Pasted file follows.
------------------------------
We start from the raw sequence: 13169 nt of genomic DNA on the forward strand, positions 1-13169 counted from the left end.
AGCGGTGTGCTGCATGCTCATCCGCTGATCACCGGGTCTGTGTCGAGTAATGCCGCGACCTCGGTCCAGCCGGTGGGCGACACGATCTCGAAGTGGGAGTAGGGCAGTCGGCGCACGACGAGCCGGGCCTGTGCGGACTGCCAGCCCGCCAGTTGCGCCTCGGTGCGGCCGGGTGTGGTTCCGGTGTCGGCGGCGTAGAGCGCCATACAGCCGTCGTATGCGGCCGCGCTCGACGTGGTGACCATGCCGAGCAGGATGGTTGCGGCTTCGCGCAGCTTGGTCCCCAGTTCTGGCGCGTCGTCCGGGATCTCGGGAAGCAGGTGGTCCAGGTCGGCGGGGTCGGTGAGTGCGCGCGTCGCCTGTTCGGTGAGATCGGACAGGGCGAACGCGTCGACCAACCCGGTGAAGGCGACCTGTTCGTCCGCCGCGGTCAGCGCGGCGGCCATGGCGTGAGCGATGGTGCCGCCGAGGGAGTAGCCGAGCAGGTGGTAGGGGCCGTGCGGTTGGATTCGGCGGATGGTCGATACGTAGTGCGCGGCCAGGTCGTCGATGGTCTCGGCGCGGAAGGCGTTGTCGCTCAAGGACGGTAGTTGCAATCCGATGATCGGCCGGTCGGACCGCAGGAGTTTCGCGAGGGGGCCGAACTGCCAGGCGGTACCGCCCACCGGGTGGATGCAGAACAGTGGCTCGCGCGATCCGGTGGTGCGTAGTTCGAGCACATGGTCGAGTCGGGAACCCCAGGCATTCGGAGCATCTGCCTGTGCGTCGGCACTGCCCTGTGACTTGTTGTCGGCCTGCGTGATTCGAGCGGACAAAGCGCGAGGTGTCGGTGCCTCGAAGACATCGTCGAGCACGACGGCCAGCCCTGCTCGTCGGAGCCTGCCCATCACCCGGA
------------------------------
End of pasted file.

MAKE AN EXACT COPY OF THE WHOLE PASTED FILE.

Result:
We start from the raw sequence: 13169 nt of genomic DNA on the forward strand, positions 1-13169 counted from the left end.
AGCGGTGTGCTGCATGCTCATCCGCTGATCACCGGGTCTGTGTCGAGTAATGCCGCGACCTCGGTCCAGCCGGTGGGCGACACGATCTCGAAGTGGGAGTAGGGCAGTCGGCGCACGACGAGCCGGGCCTGTGCGGACTGCCAGCCCGCCAGTTGCGCCTCGGTGCGGCCGGGTGTGGTTCCGGTGTCGGCGGCGTAGAGCGCCATACAGCCGTCGTATGCGGCCGCGCTCGACGTGGTGACCATGCCGAGCAGGATGGTTGCGGCTTCGCGCAGCTTGGTCCCCAGTTCTGGCGCGTCGTCCGGGATCTCGGGAAGCAGGTGGTCCAGGTCGGCGGGGTCGGTGAGTGCGCGCGTCGCCTGTTCGGTGAGATCGGACAGGGCGAACGCGTCGACCAACCCGGTGAAGGCGACCTGTTCGTCCGCCGCGGTCAGCGCGGCGGCCATGGCGTGAGCGATGGTGCCGCCGAGGGAGTAGCCGAGCAGGTGGTAGGGGCCGTGCGGTTGGATTCGGCGGATGGTCGATACGTAGTGCGCGGCCAGGTCGTCGATGGTCTCGGCGCGGAAGGCGTTGTCGCTCAAGGACGGTAGTTGCAATCCGATGATCGGCCGGTCGGACCGCAGGAGTTTCGCGAGGGGGCCGAACTGCCAGGCGGTACCGCCCACCGGGTGGATGCAGAACAGTGGCTCGCGCGATCCGGTGGTGCGTAGTTCGAGCACATGGTCGAGTCGGGAACCCCAGGCATTCGGAGCATCTGCCTGTGCGTCGGCACTGCCCTGTGACTTGTTGTCGGCCTGCGTGATTCGAGCGGACAAAGCGCGAGGTGTCGGTGCCTCGAAGACATCGTCGAGCACGACGGCCAGCCCTGCTCGTCGGAGCCTGCCCATCACCCGGA